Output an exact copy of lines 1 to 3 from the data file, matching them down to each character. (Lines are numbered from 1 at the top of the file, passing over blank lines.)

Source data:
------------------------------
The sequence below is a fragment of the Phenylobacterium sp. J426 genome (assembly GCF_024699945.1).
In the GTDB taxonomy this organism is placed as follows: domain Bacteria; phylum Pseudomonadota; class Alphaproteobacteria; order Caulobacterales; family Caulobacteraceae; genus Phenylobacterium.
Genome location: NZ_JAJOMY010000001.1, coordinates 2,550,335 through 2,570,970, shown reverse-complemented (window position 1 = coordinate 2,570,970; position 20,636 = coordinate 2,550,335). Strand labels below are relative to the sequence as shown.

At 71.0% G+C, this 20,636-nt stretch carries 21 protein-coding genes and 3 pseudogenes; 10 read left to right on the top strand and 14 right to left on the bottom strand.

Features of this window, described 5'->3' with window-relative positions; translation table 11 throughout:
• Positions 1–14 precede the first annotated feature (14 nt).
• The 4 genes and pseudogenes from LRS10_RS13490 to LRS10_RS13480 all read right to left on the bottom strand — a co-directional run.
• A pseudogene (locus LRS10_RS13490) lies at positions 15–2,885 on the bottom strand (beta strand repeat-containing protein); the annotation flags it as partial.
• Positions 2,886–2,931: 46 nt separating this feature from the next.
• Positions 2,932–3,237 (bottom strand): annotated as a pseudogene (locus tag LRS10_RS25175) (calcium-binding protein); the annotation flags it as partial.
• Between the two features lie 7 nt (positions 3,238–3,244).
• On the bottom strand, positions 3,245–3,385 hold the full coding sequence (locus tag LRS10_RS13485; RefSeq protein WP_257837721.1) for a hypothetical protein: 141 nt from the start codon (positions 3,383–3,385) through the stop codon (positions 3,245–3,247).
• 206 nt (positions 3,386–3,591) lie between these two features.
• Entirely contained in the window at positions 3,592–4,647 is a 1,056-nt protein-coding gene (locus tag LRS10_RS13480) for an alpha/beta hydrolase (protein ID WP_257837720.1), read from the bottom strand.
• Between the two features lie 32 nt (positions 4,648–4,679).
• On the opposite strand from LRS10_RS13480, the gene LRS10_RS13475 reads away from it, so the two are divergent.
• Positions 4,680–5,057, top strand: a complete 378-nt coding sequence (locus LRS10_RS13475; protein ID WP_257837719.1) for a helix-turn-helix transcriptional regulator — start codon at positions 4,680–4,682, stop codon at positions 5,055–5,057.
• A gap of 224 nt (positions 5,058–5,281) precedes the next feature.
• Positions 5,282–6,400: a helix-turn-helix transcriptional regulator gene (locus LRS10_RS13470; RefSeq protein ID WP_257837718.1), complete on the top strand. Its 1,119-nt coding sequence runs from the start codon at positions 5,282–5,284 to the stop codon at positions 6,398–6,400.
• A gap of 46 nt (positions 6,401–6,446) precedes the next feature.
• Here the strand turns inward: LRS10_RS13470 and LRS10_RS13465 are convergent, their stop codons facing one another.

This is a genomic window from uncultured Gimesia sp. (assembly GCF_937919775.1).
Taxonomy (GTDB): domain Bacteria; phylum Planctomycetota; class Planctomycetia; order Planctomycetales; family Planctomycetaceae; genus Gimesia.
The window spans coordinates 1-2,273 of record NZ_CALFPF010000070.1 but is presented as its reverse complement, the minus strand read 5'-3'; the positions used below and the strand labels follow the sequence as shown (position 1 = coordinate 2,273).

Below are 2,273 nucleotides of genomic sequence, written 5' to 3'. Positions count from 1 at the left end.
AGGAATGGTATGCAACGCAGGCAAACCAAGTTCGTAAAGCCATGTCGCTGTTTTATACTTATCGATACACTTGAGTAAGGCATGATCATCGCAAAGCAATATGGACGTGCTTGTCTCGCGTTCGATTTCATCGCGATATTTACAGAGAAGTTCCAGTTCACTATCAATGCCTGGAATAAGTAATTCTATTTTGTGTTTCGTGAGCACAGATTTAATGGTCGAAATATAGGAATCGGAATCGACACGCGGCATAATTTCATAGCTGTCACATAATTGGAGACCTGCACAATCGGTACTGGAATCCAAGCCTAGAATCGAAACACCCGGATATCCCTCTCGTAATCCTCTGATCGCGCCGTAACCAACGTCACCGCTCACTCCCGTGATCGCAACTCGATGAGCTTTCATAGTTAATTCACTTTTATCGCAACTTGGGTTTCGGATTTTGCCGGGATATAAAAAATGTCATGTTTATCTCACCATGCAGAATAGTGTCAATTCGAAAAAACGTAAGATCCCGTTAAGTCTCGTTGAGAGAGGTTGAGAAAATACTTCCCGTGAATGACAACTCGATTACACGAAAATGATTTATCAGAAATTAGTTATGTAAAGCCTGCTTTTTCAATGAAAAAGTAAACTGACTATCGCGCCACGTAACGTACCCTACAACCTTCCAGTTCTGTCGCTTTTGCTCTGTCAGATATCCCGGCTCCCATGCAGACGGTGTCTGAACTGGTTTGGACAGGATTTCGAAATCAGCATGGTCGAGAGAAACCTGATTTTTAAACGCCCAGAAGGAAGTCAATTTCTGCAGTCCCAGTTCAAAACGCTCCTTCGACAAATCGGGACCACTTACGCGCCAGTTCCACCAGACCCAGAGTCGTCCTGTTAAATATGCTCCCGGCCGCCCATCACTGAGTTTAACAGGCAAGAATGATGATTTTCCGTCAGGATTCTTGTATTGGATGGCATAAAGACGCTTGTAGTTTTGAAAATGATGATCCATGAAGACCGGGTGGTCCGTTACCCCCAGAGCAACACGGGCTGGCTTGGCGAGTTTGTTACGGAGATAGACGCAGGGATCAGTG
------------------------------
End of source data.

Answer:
The sequence below is a fragment of the Phenylobacterium sp. J426 genome (assembly GCF_024699945.1).
In the GTDB taxonomy this organism is placed as follows: domain Bacteria; phylum Pseudomonadota; class Alphaproteobacteria; order Caulobacterales; family Caulobacteraceae; genus Phenylobacterium.
Genome location: NZ_JAJOMY010000001.1, coordinates 2,550,335 through 2,570,970, shown reverse-complemented (window position 1 = coordinate 2,570,970; position 20,636 = coordinate 2,550,335). Strand labels below are relative to the sequence as shown.